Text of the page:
By Helen Brown published by spiritualwisdom.org.uk © July 2009 pp 75 £9.95 Enquiries: contact email@example.com
Helen also leads groups taking this course. The aim is primarily to encourage reflection, experience and exploration of what our ‘soul’ means for each of us. The scope of the course includes music, art, prayer, meditation and energy medicine.
This has been a course that was both inspirational and challenging. Throughout the eight sessions in our exploration of the ‘soul’, Helen gently guided us along an inner path in keeping with her book on the subject.
by Helen Newton and Becky Jarratt
Published by spiritualwisdom.org.uk 2008 pp 157 £10
This book encourages us to stop, take notice of the world around us and reflect on the inner reality it contains. Everything in nature is said to exist because it is a reflection of something of spirit. The book mainly comprises photographs of scenes and objects together with commentary regarding their psycho-spiritual significance. Some of these pictures can also be purchased as separate cards.
The suggestion is we reflect on what each picture might be saying to us about ourselves, and then read the comments provided including quotes from a variety of sources including from Swedenborg, who wrote in depth about the meaning of symbols. The authors claim that the thirty six symbols that form the heart of this book are just a start to understanding this key to both the Divine and our own personal, spiritual transformation.
Ever get grumpy seeing broken fences and benches in your neighbourhood? According to the Oldham Evening Chronicle, a local cyclist called Stephen Rimmer aged 37 had got fed up about this sort of thing too. Only, he decided to do something about it and set about mending them himself. He put right 18 benches and … Continue reading Mystery repairman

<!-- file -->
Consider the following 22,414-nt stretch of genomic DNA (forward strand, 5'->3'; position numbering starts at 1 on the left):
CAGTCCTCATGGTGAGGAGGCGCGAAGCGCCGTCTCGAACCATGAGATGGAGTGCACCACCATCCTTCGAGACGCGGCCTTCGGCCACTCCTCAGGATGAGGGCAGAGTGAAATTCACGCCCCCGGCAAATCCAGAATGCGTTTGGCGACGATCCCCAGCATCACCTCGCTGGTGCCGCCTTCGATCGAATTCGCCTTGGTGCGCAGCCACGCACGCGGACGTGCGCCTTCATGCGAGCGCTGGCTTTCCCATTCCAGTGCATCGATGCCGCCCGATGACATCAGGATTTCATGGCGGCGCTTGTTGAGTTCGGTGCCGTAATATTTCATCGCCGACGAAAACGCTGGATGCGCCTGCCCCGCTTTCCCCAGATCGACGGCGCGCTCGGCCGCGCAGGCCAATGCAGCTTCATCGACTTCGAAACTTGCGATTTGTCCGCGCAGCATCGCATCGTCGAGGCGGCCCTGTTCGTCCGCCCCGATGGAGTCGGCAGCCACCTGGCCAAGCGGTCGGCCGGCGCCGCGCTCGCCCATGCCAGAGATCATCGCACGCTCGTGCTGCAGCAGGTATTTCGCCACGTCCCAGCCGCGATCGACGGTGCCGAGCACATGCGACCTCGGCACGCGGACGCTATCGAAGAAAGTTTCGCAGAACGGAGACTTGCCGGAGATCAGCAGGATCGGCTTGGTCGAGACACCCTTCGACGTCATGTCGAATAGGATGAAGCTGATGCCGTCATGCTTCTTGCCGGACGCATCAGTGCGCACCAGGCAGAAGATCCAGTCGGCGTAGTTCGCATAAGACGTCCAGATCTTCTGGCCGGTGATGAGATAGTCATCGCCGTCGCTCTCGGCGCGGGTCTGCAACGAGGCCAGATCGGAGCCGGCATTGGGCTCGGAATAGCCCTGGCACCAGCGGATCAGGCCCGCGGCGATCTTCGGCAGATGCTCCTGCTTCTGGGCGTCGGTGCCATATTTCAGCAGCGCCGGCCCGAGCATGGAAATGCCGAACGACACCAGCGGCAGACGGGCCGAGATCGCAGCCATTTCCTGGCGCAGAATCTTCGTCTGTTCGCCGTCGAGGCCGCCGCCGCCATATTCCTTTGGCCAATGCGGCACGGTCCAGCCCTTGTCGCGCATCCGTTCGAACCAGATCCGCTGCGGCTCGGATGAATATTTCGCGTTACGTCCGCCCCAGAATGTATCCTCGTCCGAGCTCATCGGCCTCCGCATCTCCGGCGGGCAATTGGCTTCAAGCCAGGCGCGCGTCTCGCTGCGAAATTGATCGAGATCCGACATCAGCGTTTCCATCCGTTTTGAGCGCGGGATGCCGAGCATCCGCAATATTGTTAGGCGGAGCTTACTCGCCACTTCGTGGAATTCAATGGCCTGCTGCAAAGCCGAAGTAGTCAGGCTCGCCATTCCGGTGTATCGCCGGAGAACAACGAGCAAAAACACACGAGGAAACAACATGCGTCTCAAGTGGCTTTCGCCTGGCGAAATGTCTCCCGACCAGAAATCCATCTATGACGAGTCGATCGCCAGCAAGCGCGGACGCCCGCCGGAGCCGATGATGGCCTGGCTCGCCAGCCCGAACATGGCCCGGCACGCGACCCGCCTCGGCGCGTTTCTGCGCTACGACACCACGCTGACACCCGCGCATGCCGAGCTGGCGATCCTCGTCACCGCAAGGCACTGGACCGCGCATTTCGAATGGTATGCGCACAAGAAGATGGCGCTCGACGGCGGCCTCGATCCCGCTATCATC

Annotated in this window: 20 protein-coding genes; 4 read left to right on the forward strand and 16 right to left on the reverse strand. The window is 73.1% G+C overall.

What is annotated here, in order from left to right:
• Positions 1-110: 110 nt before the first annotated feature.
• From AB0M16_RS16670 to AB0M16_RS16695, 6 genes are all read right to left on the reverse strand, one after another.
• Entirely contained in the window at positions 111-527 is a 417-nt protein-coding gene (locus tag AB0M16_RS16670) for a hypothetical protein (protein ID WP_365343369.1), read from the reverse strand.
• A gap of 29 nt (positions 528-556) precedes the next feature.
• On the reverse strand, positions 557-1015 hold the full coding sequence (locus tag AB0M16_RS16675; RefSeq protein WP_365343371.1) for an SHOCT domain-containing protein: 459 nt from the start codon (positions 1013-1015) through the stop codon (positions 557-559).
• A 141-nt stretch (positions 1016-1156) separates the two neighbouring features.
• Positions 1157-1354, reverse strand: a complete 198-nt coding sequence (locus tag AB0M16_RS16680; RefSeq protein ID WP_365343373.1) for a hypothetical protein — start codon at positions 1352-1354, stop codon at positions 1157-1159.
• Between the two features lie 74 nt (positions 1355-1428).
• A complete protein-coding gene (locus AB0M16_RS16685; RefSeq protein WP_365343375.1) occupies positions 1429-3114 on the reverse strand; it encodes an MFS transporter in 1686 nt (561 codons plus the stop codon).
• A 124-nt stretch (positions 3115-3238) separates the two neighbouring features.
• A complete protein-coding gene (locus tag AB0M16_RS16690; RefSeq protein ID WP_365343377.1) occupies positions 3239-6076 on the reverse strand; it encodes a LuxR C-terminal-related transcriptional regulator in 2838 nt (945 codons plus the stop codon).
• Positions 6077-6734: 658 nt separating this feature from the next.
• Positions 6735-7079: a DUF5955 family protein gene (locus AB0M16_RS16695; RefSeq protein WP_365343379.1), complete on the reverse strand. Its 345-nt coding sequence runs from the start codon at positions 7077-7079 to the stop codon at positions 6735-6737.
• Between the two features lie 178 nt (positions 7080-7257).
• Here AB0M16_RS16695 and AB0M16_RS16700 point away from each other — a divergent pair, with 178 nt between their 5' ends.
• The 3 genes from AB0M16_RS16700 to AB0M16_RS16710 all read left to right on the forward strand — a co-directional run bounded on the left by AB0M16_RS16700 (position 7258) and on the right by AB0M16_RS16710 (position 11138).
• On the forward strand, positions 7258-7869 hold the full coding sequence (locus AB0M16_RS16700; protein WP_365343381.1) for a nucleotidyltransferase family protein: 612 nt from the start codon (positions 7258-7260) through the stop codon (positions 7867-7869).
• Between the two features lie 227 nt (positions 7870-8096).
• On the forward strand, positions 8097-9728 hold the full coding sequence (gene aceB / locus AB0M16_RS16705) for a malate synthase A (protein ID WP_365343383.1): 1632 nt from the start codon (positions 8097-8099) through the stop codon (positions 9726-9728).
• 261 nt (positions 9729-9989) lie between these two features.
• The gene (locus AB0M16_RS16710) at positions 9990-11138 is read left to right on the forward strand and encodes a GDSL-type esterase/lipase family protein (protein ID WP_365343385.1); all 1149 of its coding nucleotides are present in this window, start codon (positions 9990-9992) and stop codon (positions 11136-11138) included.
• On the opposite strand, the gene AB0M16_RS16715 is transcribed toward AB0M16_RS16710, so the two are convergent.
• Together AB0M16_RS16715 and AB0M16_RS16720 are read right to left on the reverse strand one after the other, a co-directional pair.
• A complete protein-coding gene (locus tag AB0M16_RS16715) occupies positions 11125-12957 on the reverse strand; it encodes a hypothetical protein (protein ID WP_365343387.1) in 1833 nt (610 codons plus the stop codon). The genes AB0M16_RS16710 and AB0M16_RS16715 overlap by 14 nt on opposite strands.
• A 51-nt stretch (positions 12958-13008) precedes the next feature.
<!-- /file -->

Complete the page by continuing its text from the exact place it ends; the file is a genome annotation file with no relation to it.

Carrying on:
From our childhood onwards our lives are filled with questions of one sort or another – some more pressing or even agonising than others. But where are we to look for valid answers and find the meaning of life?
There are the really big questions and the smaller ones. Here are a few of the bigger ones. Does outer space beyond our solar system go on forever or does it have an edge – and if so what is on the other side? Where do we come from, why are we here, and what will become of us when we die? I can imagine some alien intelligence on a far distant planet asking exactly the same questions. These sort of universal questions have puzzled thinking people down the ages.
Children as well as adults ask questions. The play age stage of childhood is often characterised by developmental theorists as one of explorative activity and exuberant discovery. Consequently good educational practice encourages a child-centred approach to learning. This compares favourably with the old approach of rote learning. Modern teachers enhance children’s interest by providing knowledge building on what they already know. They relate their teaching to the child’s limited experiences stretching their understanding a bit further.